Byline: SARAH RICHARDSON
SIGNING up to a new course this autumn doesn't have to mean the only muscle you'll get to exercise is your brain.
As London and the UK prepare for the 2012 Olympics, the opportunities to work in health-and-fitness are growing and there are lots of courses on offer in adult education centres, through private providers and through charities which will help you access this market.
Premier Fitness Training, for example, is a private company that offers training for the health-and-fitness industry with a choice of delivery methods, including full-time, part-time and blended learning, which all incorporate new online technology, offering the flexibility to provide education to all.
Its courses range from a Diploma in Personal Training to the Diploma in Nutritional Therapy and also include the recently launched Certificate in Fitness Management and Nutritional Advice for Weight Management.
Premier also offers an extensive range of Continuing Professional Development (CPD) courses, including medicine-ball training, kettlebell training, teaching physical activity to children and sports conditioning.
YMCAfit (YMCA Fitness Industry Training) is one of the UK's leading trainers of fitness professionals. As a charity, YMCAfit is guided by the belief that every member of society should be able to access the health benefits of regular physical activity and as such has developed the largest portfolio of training products in the UK .
Its courses are very competitively priced and, if you are already working in a fitness environment, you could be eligible for free training.
Robin Gargrave is YMCAfit's executive director.
He says: "We have designed our apprenticeship programme specifically to give you the knowledge and confidence to perform your job more effectively.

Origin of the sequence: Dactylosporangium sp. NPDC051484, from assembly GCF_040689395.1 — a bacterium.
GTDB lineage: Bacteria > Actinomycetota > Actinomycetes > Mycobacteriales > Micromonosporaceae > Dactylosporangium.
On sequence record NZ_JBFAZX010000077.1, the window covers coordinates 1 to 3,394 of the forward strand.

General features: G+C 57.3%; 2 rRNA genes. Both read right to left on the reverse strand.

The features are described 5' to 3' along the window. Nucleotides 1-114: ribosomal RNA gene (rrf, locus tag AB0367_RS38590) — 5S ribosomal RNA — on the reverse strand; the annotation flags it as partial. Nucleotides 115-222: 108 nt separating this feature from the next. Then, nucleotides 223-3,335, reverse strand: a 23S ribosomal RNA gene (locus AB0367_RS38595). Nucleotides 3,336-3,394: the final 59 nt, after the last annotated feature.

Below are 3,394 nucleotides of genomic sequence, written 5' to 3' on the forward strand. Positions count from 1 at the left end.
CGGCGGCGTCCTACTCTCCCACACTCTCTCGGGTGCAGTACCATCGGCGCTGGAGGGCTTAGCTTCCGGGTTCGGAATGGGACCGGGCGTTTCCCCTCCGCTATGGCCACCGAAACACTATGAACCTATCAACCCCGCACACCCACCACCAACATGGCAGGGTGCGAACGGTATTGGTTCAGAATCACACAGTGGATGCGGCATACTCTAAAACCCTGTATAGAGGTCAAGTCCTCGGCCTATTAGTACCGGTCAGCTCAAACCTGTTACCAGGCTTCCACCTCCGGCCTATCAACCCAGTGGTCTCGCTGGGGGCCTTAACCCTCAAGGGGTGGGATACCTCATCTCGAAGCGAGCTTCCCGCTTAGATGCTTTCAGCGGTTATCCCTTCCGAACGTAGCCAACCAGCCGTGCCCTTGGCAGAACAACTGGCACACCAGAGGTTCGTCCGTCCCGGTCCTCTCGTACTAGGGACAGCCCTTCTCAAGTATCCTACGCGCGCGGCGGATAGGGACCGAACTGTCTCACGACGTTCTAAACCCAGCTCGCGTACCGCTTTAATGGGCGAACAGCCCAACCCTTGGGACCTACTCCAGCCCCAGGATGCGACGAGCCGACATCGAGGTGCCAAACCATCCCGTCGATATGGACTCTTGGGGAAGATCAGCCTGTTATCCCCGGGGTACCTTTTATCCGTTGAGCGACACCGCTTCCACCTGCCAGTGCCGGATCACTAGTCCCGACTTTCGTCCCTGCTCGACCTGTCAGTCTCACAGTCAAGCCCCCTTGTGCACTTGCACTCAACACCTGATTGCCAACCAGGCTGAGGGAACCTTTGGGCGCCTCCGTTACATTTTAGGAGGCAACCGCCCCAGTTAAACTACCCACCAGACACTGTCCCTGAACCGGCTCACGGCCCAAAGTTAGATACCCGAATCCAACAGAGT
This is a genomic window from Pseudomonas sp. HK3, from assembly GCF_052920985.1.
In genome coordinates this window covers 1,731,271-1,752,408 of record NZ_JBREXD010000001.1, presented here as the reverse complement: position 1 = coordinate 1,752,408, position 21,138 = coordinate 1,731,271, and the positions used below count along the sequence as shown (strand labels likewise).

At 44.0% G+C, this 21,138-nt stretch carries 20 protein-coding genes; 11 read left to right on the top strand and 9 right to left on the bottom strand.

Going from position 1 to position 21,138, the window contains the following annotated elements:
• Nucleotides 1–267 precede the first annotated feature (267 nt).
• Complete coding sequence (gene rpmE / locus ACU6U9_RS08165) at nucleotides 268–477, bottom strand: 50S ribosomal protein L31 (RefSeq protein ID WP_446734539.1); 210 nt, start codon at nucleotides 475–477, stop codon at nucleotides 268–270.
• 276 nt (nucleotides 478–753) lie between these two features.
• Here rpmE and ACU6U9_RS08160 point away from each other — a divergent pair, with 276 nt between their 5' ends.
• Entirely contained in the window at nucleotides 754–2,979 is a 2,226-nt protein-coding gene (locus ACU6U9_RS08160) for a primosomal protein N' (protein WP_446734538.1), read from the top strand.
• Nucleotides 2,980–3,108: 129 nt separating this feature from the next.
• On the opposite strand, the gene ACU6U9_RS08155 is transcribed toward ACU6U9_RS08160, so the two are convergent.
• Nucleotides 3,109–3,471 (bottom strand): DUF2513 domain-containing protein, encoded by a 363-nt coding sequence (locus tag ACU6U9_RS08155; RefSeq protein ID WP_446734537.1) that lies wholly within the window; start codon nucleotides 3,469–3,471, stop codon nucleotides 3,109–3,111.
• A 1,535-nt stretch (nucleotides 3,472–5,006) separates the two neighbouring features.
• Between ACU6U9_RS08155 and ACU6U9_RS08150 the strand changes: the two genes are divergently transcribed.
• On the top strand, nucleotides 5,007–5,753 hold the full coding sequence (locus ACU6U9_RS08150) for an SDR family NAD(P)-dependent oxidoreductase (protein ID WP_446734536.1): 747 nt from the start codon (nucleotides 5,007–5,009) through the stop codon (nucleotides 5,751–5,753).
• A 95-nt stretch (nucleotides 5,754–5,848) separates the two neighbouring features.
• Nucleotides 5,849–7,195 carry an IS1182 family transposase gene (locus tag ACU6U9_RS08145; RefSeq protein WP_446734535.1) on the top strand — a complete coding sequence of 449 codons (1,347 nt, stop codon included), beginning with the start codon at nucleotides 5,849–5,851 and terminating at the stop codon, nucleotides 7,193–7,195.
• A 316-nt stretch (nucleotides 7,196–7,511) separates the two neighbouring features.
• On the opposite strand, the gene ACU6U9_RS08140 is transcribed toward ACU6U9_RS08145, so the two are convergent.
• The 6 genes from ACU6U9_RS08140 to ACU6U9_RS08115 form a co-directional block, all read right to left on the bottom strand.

Only minimal time away from work is necessary and study packs are completed in the workplace and at home. Qualified guidance assessors will support and assess you for the duration of the scheme."
The Level 2 and Level 3 schemes will give you skills and knowledge and design gym programmes that will enable them to achieve their fitness goals.
To qualify, you need to be willing to work a minimum of 16 hours a week within a gym environment, living or working in London or the Home Counties and aged 16 or above and not degree-qualified. For further information, contact the work-based learning team on 020 7343 1870 or email apprenticeships@ymcafit org.uk.
Zlatko Milovanovic, 31, came to London from Serbia in August 2005. Initially working as a waiter, he took on a series of jobs in catering, including training and working as a chef for YO! Sushi.
But after couple of years, Zlatko wanted to develop a more fulfilling career that he could get really passionate about, a chance to increase earnings and to work for himself.
"I've always been very active and had previously trained in martial arts.
I felt that working in the fitness industry would help me improve my own fitness and enable me to share my knowledge," he says.
"I also wanted to be able to give something back to others.
"There are lots of fitness courses available in the UK it's a much bigger industry than it is in Serbia but what I liked about YMCAfit was that it was a charity that helps people and shares fitness knowledge. …